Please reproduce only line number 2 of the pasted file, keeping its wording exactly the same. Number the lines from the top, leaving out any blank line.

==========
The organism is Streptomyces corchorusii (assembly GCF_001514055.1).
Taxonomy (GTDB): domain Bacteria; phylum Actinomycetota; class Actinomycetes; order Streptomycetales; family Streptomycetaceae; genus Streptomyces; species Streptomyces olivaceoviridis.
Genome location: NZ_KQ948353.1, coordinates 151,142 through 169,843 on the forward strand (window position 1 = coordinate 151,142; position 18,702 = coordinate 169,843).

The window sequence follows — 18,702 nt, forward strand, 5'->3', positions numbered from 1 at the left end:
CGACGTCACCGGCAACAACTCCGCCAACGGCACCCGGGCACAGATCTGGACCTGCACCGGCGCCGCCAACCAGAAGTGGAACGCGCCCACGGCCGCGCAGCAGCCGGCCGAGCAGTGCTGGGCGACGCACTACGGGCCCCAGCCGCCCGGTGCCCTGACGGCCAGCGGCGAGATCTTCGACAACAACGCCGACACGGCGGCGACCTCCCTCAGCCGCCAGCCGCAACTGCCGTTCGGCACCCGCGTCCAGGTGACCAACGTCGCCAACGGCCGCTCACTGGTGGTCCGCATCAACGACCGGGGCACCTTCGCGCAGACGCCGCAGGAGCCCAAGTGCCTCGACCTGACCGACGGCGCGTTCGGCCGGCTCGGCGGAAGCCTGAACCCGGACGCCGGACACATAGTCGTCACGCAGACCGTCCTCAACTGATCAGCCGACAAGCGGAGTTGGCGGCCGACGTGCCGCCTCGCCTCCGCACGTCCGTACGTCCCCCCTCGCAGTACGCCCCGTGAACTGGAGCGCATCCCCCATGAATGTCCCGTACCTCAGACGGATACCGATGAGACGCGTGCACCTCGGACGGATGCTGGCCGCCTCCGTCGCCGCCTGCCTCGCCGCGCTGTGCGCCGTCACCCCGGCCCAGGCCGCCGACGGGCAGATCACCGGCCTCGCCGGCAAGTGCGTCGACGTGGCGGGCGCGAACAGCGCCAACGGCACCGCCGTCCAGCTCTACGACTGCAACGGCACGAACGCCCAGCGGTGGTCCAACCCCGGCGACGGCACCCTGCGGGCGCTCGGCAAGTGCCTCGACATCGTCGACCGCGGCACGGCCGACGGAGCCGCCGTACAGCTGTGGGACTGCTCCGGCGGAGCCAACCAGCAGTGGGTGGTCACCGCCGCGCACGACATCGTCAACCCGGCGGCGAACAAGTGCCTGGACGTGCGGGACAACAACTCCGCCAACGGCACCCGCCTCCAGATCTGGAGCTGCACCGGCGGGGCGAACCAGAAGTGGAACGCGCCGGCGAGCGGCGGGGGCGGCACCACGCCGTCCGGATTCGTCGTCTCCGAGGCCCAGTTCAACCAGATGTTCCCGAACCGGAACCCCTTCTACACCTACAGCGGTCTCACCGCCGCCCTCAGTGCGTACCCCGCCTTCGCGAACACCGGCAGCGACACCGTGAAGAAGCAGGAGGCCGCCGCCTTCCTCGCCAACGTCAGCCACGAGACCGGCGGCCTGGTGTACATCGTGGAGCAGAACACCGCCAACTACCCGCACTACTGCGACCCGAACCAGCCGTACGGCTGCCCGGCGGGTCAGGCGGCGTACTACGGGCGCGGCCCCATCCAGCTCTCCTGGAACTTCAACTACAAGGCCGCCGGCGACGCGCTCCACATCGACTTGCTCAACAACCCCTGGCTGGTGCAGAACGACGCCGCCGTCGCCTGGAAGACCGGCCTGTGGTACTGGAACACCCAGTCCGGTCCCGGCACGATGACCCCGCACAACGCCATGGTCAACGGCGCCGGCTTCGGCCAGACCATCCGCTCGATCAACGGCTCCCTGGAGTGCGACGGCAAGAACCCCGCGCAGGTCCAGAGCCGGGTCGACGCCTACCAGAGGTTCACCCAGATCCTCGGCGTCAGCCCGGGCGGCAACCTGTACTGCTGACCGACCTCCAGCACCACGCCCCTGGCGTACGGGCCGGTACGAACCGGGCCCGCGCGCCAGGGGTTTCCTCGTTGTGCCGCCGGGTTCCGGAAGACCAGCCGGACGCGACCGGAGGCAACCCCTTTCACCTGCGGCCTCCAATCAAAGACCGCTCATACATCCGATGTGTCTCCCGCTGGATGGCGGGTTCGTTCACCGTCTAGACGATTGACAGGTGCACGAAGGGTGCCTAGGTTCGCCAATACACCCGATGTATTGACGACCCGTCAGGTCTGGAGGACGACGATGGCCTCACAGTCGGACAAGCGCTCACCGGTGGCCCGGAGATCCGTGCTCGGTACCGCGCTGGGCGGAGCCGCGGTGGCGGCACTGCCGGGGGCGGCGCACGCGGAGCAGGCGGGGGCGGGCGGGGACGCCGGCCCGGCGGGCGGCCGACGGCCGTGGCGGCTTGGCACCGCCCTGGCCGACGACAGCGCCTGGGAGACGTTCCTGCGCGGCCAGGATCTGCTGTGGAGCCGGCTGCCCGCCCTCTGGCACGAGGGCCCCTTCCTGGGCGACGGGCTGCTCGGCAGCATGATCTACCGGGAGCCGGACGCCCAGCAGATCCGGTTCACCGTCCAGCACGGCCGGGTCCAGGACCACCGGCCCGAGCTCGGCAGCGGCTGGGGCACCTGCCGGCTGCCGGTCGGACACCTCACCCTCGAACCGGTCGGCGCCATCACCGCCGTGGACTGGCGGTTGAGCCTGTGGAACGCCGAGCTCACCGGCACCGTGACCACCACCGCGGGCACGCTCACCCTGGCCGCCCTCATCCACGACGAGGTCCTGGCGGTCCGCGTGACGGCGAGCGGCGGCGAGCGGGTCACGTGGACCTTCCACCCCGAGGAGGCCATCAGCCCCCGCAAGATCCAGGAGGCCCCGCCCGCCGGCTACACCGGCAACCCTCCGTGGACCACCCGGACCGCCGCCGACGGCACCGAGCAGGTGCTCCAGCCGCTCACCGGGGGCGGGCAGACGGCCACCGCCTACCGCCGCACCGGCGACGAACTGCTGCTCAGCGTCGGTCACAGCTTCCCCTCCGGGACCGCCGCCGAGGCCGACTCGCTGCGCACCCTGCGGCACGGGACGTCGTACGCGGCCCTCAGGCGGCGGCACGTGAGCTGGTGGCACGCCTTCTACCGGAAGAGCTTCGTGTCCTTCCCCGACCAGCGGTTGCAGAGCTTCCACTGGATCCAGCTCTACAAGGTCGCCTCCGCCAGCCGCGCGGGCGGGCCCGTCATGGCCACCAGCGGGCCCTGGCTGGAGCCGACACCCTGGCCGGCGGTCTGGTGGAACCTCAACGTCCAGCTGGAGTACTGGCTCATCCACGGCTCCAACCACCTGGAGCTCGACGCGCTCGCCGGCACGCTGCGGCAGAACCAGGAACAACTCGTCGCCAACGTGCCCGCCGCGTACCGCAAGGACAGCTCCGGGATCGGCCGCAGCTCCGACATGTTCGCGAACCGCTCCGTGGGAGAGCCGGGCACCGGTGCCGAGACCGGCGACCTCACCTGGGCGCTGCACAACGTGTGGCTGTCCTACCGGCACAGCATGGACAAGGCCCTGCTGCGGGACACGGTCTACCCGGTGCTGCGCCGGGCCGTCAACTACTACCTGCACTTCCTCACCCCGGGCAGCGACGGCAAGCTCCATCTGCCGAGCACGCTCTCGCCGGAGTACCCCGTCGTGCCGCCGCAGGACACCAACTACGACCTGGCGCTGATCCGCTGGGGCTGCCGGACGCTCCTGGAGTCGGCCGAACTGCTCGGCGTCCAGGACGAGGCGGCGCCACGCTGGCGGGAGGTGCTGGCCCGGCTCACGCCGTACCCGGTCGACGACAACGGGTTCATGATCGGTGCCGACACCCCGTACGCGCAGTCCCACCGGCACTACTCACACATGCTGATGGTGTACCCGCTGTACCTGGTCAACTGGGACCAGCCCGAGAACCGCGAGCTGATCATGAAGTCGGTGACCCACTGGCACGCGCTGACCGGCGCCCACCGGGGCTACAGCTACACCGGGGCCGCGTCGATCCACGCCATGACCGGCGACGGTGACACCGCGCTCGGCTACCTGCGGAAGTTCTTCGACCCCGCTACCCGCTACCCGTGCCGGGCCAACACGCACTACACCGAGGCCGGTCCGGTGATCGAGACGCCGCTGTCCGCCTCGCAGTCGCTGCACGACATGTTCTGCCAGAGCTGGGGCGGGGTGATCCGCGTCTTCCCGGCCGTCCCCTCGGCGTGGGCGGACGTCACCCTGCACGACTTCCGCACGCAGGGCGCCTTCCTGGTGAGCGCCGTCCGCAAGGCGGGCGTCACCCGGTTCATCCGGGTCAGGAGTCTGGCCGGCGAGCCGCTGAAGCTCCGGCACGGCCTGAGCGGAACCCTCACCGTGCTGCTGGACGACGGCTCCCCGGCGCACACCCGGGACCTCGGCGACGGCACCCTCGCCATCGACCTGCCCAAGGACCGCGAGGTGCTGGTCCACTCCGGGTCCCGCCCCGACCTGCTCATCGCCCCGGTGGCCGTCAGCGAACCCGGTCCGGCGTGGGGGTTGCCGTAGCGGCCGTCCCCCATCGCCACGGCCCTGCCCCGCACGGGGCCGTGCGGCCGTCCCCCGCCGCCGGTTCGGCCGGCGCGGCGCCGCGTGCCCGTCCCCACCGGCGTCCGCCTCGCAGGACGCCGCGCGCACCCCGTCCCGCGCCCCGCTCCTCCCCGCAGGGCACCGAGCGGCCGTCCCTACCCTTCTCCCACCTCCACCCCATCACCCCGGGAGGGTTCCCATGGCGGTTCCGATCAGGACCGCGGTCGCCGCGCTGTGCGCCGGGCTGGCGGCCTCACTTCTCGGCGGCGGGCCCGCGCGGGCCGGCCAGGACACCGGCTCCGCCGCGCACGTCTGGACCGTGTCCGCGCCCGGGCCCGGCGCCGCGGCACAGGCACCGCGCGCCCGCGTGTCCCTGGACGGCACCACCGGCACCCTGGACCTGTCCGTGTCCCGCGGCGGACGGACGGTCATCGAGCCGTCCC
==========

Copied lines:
Taxonomy (GTDB): domain Bacteria; phylum Actinomycetota; class Actinomycetes; order Streptomycetales; family Streptomycetaceae; genus Streptomyces; species Streptomyces olivaceoviridis.